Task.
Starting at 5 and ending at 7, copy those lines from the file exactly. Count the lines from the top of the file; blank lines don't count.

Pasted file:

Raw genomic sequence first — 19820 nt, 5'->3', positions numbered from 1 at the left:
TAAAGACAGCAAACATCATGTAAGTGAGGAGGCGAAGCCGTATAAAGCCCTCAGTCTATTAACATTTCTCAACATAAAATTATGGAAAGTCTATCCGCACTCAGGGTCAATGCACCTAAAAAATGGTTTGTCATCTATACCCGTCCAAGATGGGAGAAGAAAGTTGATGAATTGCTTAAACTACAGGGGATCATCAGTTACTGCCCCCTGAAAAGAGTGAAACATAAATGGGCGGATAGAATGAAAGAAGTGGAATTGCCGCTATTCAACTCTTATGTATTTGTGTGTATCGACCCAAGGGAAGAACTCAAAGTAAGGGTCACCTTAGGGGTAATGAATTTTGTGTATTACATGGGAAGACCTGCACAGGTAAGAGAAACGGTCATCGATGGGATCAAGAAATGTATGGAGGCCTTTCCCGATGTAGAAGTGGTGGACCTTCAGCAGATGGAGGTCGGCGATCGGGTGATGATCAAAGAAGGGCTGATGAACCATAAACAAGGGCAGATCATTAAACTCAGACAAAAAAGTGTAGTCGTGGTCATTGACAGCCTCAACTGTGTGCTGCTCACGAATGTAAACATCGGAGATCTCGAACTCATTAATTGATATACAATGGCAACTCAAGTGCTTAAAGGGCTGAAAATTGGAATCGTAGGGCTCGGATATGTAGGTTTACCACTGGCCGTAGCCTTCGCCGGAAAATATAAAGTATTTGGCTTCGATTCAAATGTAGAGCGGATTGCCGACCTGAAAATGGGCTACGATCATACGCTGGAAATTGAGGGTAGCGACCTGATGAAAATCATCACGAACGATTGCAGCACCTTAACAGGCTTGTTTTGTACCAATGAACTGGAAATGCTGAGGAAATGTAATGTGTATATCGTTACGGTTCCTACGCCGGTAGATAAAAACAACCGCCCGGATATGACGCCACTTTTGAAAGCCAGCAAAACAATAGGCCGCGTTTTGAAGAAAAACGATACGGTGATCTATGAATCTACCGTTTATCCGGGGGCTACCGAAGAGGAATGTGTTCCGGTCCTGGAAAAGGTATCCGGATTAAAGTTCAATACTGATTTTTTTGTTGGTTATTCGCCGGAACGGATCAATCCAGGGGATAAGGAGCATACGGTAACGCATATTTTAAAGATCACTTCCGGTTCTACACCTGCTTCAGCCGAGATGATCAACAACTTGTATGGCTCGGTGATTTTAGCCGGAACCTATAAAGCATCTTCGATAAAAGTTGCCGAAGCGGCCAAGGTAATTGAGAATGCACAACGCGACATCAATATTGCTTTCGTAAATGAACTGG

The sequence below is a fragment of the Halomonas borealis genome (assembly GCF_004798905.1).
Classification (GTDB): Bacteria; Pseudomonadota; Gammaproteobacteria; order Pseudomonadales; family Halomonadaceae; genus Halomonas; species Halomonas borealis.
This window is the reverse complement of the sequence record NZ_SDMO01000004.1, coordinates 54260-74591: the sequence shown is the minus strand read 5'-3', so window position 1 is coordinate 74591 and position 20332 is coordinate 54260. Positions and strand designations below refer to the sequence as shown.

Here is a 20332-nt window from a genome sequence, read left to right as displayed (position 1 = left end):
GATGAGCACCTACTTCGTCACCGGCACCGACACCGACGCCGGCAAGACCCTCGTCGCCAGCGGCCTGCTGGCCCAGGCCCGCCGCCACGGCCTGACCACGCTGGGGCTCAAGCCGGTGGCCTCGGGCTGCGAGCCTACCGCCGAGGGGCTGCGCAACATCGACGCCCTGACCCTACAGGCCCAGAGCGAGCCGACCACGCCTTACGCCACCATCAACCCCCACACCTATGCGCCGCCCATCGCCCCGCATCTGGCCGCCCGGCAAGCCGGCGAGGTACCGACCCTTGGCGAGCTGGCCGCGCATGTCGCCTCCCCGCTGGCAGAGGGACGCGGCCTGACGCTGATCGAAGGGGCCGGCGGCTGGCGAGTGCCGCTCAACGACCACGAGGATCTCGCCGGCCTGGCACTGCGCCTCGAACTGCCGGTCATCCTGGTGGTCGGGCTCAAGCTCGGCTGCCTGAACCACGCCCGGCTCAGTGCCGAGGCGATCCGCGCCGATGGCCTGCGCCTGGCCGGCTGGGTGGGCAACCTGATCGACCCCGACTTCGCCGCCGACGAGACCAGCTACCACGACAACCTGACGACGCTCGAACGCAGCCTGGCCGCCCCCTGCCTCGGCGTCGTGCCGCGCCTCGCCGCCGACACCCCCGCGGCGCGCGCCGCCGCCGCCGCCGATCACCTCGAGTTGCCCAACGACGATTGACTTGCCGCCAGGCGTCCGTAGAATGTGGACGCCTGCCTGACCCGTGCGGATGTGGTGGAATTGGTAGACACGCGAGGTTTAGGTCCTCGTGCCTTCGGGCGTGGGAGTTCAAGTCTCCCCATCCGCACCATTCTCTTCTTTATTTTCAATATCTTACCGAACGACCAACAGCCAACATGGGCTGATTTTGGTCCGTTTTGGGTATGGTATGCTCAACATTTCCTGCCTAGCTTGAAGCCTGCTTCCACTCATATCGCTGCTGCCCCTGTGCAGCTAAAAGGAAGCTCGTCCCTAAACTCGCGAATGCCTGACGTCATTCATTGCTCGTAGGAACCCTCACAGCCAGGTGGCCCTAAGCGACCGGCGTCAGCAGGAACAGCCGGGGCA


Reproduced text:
This window is the reverse complement of the sequence record NZ_SDMO01000004.1, coordinates 54260-74591: the sequence shown is the minus strand read 5'-3', so window position 1 is coordinate 74591 and position 20332 is coordinate 54260. Positions and strand designations below refer to the sequence as shown.

Here is a 20332-nt window from a genome sequence, read left to right as displayed (position 1 = left end):
GATGAGCACCTACTTCGTCACCGGCACCGACACCGACGCCGGCAAGACCCTCGTCGCCAGCGGCCTGCTGGCCCAGGCCCGCCGCCACGGCCTGACCACGCTGGGGCTCAAGCCGGTGGCCTCGGGCTGCGAGCCTACCGCCGAGGGGCTGCGCAACATCGACGCCCTGACCCTACAGGCCCAGAGCGAGCCGACCACGCCTTACGCCACCATCAACCCCCACACCTATGCGCCGCCCATCGCCCCGCATCTGGCCGCCCGGCAAGCCGGCGAGGTACCGACCCTTGGCGAGCTGGCCGCGCATGTCGCCTCCCCGCTGGCAGAGGGACGCGGCCTGACGCTGATCGAAGGGGCCGGCGGCTGGCGAGTGCCGCTCAACGACCACGAGGATCTCGCCGGCCTGGCACTGCGCCTCGAACTGCCGGTCATCCTGGTGGTCGGGCTCAAGCTCGGCTGCCTGAACCACGCCCGGCTCAGTGCCGAGGCGATCCGCGCCGATGGCCTGCGCCTGGCCGGCTGGGTGGGCAACCTGATCGACCCCGACTTCGCCGCCGACGAGACCAGCTACCACGACAACCTGACGACGCTCGAACGCAGCCTGGCCGCCCCCTGCCTCGGCGTCGTGCCGCGCCTCGCCGCCGACACCCCCGCGGCGCGCGCCGCCGCCGCCGCCGATCACCTCGAGTTGCCCAACGACGATTGACTTGCCGCCAGGCGTCCGTAGAATGTGGACGCCTGCCTGACCCGTGCGGATGTGGTGGAATTGGTAGACACGCGAGGTTTAGGTCCTCGTGCCTTCGGGCGTGGGAGTTCAAGTCTCCCCATCCGCACCATTCTCTTCTTTATTTTCAATATCTTACCGAACGACCAACAGCCAACATGGGCTGATTTTGGTCCGTTTTGGGTATGGTATGCTCAACATTTCCTGCCTAGCTTGAAGCCTGCTTCCACTCATATCGCTGCTGCCCCTGTGCAGCTAAAAGGAAGCTCGTCCCTAAACTCGCGAATGCCTGACGTCATTCATTGCTCGTAGGAACCCTCACAGCCAGGTGGCCCTAAGCGACCGGCGTCAGCAGGAACAGCCGGGGCA